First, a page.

Jason Timothy Ward – Using sidechaining as a mixing tool. I may use up to 3 or 4 on a pad or return effect. Cleans things up when a kick hits or when a vocal part comes in, or anything that needs to punch through the mix. It’s kind of a “sidechain by priority”. Saves me having to automate minute changes throughout a track. Also the sinoid fold setting on the saturator, but no volume added. Helps sounds cut through better.

Matt Thomas – Multi-band transient designers – best way to shape your mid range & top end without filling up the mix.  Look at Izotope Alloy or Waves Trans-X, they add or reduce volume at the front end of a sound; the multi-band varieties split the sound up into frequency bands and treat each one differently.

Colin Cameron Allrich –  Bring a dimensional layer to your main melodies by creating a new MIDI track of the melody and assign a favorite synth pad to it, get the attack up enough so you can just hear the pad coming up to support the melody. Use a M/S processor to crank out that Side information that pads are great at, and listen to how “big” your lead sounds now.

Jeremy Drakeford – Autotune 7/8; Alter the ‘throat length’ to give vocals a darker/sinister sound or to blend better (usually use this on delays).
Also love cranking the autotune just on the delay (so lead is tuned normally, then it repeats in the background in T-Pain style). Can blend that with throat length too to make it really disfigured.
Pitch shift is also great, or even just going nuts and drawing in random curves. I’ve even made risers by holding a vocal note then drawing in a slide over a few bars.

Very underrated plug-in and super powerful when you REALLY learn how to use it.

It’s also not limited to vocals either.. Try cranking the throat length of instruments or drawing in cool pitch artefacts. Can really get creative.

Paul Newcomb – When EQing a particular sound in a mix, listen to every other sound instead of the one you are EQing and see how to EQ changes affect them.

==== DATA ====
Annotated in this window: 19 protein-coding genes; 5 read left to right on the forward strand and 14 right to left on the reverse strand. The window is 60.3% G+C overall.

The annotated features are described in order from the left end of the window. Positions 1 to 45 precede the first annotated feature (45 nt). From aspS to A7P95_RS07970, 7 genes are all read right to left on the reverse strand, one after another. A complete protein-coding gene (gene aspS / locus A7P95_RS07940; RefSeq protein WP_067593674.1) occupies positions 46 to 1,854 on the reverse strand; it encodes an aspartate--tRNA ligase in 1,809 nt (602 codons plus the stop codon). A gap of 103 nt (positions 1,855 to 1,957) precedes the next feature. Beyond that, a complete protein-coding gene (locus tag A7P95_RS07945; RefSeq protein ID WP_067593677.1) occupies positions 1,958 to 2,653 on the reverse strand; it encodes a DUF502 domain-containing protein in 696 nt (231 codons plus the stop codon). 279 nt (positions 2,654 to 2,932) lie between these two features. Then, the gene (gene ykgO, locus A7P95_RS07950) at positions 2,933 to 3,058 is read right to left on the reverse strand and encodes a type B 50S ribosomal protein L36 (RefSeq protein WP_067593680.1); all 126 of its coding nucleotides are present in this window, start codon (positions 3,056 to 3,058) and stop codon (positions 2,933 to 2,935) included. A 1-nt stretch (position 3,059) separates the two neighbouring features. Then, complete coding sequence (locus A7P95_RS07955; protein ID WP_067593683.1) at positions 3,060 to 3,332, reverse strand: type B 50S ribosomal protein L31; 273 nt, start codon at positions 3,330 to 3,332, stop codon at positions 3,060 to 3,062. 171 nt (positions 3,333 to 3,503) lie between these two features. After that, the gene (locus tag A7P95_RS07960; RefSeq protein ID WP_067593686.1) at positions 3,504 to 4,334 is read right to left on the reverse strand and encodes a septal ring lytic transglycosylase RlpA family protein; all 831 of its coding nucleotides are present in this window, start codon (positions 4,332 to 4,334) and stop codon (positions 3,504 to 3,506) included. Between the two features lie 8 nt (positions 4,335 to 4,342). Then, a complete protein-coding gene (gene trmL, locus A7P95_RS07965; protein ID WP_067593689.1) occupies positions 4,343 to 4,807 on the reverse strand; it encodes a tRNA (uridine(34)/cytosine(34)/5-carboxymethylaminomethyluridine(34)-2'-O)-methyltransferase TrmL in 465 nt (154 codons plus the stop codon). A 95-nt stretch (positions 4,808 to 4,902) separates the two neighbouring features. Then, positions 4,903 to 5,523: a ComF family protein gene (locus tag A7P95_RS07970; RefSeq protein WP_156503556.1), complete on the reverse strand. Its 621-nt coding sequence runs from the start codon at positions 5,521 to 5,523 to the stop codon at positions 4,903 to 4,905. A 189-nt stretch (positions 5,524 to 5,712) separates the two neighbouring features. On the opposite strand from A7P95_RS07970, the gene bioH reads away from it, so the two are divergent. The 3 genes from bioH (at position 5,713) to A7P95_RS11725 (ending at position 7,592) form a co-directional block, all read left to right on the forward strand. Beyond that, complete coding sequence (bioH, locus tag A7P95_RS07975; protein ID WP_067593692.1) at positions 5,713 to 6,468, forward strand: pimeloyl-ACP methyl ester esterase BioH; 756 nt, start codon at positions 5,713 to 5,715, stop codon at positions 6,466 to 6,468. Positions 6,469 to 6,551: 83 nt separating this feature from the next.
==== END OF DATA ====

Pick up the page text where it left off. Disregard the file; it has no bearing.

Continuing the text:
Rohan Deshpande –  When writing drum and bass using high quality breakbeat samples that float above the main drum sounds, usually put some compression on these. Chorus for getting sounds funky and wide. Layering for mid range sounds, maybe play an octave lower and put the volume low, maybe pan it a bit. Really can add some warmth to the sounds.

Jason Timothy Ward – Ableton tip: Grabbing a drum loop & setting the warp setting to Beats, then selecting —> As you pull down the value from 100, each transient gets more and more gated. Great for adding interesting grooves without taking up too much space in a mix.

Klaus Hill – Parallel Compression; I use it for everything these days – drums, bass, vocals. It gives me way more control over my mix processing. I hardly ever compress individual sounds anymore.

Sameer Sengupta – Saturation – I often use parallel saturation instead of compression on certain elements now, as it tends to sound more natural when it comes to volume management, while obviously colouring things in the the desired way as well. I’ll rarely use compression on vocals at all these days, using instead a combination of automation & saturation, which is then fed (post fader) into cascading L1/L2 type limiters, each with slow and gentle gain reduction, that only ever catch the peaks. The result is a vocal that just *sits* there, yet doesn’t sound squashed.